Peter’s Great Mistake
by Robby Higginbottom
Now when Jesus came into the district of Caesarea Philippi, He asked His disciples, “Who do people say that the Son of Man is?” And they said, “Some say John the Baptist, others say Elijah, and others Jeremiah or one of the prophets.” He said to them, “But who do you say that I am?” Simon Peter replied, “You are the Christ, the Son of the living God.” And Jesus answered him, “Blessed are you, Simon Bar-Jonah! For flesh and blood has not revealed this to you, but My Father who is in heaven. And I tell you, you are Peter, and on this rock I will build My church, and the gates of hell shall not prevail against it. I will give you the keys of the kingdom of heaven, and whatever you bind on earth shall be bound in heaven, and whatever you loose on earth shall be loosed in heaven.” Then He strictly charged the disciples to tell no one that He was the Christ. From that time Jesus began to show His disciples that He must go to Jerusalem and suffer many things from the elders and chief priests and scribes, and be killed, and on the third day be raised. And Peter took Him aside and began to rebuke Him, saying, “Far be it from You, Lord! This shall never happen to You.” But He turned and said to Peter, “Get behind Me, Satan! You are a hindrance to Me. For you are not setting your mind on the things of God, but on the things of man.”
Have you ever had an amazing day and a terrible day—all in the same day? Imagine getting a new car and then having an accident on the way home. Or acing one test only to bomb another. How would Peter remember the day he confessed that Jesus is “the Christ, the Son of the living God” (Matthew 16:16)? It was the day when Jesus said, “Blessed are you, Simon Bar-Jonah!” And it was the day when Jesus said, “Get behind me, Satan!” Peter learned that we can be right about Jesus, and still be wrong. We can make a sound profession and still oppose Jesus’ plans. Even after the Lord opens our eyes to see Jesus for who He is, the renewing of our minds remains a lifelong journey.
After this rollercoaster of a day, it seems that one line stuck with Peter. Jesus said to him, “For you are not setting your mind on the things of God, but on the things of man” (Matthew 16:23). Like a younger Peter, our minds are often fixed on something other than the Lord. From time to time, our passion comes out in the same ready-FIRE-aim style that we see in Peter’s life. But after years of growth, Peter invites us to cultivate a prepared mind, a sober mind, and a mind oriented toward the hope of Jesus Christ’s return (1 Peter 1:13). That mindset is the opposite of the rash, hasty, shoot-from-the-hip Peter that we see in the Gospels. Here is an older man who grasps the significance of setting one’s mind on the things of God. None of us drifts into a renewed mind by accident. Peter and Paul both highlight the struggle, empowered by the grace of God, to set our minds on the Lord.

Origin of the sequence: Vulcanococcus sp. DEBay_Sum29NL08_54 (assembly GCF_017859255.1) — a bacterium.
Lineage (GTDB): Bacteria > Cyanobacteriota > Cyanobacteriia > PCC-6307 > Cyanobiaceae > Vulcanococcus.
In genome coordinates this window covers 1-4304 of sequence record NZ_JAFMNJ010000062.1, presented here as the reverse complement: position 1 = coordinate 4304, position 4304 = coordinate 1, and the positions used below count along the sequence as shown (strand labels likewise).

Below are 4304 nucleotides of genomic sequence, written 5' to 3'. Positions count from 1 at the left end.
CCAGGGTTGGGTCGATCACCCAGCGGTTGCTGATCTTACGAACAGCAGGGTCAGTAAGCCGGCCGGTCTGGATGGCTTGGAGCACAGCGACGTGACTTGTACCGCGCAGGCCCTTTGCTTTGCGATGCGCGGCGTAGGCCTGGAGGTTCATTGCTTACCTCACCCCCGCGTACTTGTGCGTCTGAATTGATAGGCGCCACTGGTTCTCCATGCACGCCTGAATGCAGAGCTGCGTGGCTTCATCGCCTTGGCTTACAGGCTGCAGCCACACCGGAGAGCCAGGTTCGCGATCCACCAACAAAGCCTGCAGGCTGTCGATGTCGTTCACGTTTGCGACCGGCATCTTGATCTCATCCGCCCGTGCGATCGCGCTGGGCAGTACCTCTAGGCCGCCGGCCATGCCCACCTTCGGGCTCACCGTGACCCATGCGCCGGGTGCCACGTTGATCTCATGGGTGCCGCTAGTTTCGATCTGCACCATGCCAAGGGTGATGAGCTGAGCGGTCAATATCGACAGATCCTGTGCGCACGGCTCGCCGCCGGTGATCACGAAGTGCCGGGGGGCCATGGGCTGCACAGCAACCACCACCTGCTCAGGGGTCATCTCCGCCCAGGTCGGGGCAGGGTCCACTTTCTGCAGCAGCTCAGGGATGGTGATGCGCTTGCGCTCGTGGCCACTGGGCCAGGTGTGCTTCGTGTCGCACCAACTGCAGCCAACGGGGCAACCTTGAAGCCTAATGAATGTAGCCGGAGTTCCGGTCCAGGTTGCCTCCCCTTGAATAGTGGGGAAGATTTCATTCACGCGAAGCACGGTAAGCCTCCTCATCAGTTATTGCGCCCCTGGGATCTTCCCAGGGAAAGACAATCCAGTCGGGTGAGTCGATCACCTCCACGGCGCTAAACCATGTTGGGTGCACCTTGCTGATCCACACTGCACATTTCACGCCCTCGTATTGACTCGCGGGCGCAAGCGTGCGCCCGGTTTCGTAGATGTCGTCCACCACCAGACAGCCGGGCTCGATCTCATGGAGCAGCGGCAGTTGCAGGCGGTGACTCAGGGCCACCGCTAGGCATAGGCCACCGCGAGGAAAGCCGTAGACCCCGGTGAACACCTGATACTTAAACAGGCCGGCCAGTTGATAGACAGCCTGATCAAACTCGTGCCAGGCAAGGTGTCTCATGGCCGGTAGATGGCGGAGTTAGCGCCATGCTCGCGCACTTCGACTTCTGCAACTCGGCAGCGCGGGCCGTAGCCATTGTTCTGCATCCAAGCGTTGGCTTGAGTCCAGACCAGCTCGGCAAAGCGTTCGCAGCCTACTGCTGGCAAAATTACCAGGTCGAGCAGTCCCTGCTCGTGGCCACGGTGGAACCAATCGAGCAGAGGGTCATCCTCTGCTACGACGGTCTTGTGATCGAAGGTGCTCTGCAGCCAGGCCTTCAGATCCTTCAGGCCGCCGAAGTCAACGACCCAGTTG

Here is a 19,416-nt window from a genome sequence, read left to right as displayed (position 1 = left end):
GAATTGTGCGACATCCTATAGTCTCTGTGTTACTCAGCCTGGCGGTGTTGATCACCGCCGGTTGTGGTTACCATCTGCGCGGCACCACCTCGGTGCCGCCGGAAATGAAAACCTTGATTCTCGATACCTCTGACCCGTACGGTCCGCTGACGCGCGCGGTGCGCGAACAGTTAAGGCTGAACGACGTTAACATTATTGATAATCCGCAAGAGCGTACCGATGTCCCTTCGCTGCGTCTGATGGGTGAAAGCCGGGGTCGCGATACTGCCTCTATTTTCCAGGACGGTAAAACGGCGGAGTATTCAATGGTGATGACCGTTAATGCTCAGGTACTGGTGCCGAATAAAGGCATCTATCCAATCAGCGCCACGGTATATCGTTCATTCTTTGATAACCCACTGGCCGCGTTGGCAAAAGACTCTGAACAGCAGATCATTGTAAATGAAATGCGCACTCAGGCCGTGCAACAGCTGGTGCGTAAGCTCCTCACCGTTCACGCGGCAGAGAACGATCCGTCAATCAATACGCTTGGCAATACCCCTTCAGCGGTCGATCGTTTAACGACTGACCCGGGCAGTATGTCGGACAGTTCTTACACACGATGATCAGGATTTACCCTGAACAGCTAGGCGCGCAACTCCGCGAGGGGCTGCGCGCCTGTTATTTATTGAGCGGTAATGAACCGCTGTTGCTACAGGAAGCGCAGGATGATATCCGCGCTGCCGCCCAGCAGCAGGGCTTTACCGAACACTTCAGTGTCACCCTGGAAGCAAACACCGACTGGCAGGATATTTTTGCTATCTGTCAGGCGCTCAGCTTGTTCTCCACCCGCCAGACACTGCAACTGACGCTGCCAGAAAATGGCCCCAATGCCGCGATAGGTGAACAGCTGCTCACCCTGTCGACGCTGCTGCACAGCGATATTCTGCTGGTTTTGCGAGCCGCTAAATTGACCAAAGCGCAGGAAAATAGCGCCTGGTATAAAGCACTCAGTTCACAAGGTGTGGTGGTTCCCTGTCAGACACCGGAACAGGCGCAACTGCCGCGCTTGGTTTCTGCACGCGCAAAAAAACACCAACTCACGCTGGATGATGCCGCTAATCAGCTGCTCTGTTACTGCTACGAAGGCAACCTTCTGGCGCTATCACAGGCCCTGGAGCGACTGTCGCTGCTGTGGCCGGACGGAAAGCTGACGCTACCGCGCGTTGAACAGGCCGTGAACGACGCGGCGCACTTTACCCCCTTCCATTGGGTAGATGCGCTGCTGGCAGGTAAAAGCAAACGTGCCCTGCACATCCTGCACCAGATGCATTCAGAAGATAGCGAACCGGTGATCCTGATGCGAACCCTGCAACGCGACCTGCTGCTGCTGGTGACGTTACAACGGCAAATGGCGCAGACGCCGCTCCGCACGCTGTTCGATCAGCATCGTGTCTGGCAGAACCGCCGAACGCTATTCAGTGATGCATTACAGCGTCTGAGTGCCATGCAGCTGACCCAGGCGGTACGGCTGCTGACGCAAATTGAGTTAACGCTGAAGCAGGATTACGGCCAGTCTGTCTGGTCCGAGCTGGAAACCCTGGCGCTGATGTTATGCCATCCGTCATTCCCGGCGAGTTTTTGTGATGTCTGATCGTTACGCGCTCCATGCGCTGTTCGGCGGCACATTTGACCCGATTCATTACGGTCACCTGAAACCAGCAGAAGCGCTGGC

“For those who live according to the flesh set their minds on the things of the flesh, but those who live according to the Spirit set their minds on the things of the Spirit.” Romans 8:5
“Do not be conformed to this world, but be transformed by the renewal of your mind…” Romans 12:2
“If then you have been raised with Christ, seek the things that are above, where Christ is, seated at the right hand of God. Set your minds on things that are above, not on things that are on earth.”
As we journey together as the people of God, where are we setting our minds? Do we realize all that Jesus Christ has given us through His life, death, and resurrection? We rejoice in His forgiveness and grace, but do we revel in the gift of a new mind? “We have the mind of Christ,” Paul writes (1 Corinthians 2:16). But how do we prepare our minds for action? Peter issues the invitation: “Like newborn infants, long for the pure spiritual milk, that by it you may grow up into salvation—if indeed you have tasted that the Lord is good” (1 Peter 2:2). At the center of our mind’s renewal is the Word of God. Have we tasted that the Lord is good? If so, that holy hunger should keep us feasting on the Word that reveals our Savior and renews our minds. By God’s grace, what will do today to set our minds on Him?
About the Author
Assistant Pastor of College Ministry
Park Cities Presbyterian Church
Robby Higginbottom was born and raised in Dallas, Texas. As early as high school, he sensed the Lord calling him to pastoral ministry. Robby is a graduate of Highland Park High School, Duke University, and Redeemer Seminary. Through the years, he has worked with high school students, college students, and young adults at PCPC. Robby currently serves as an assistant pastor. He is married to Ann, and they have two children: Will and John Harper.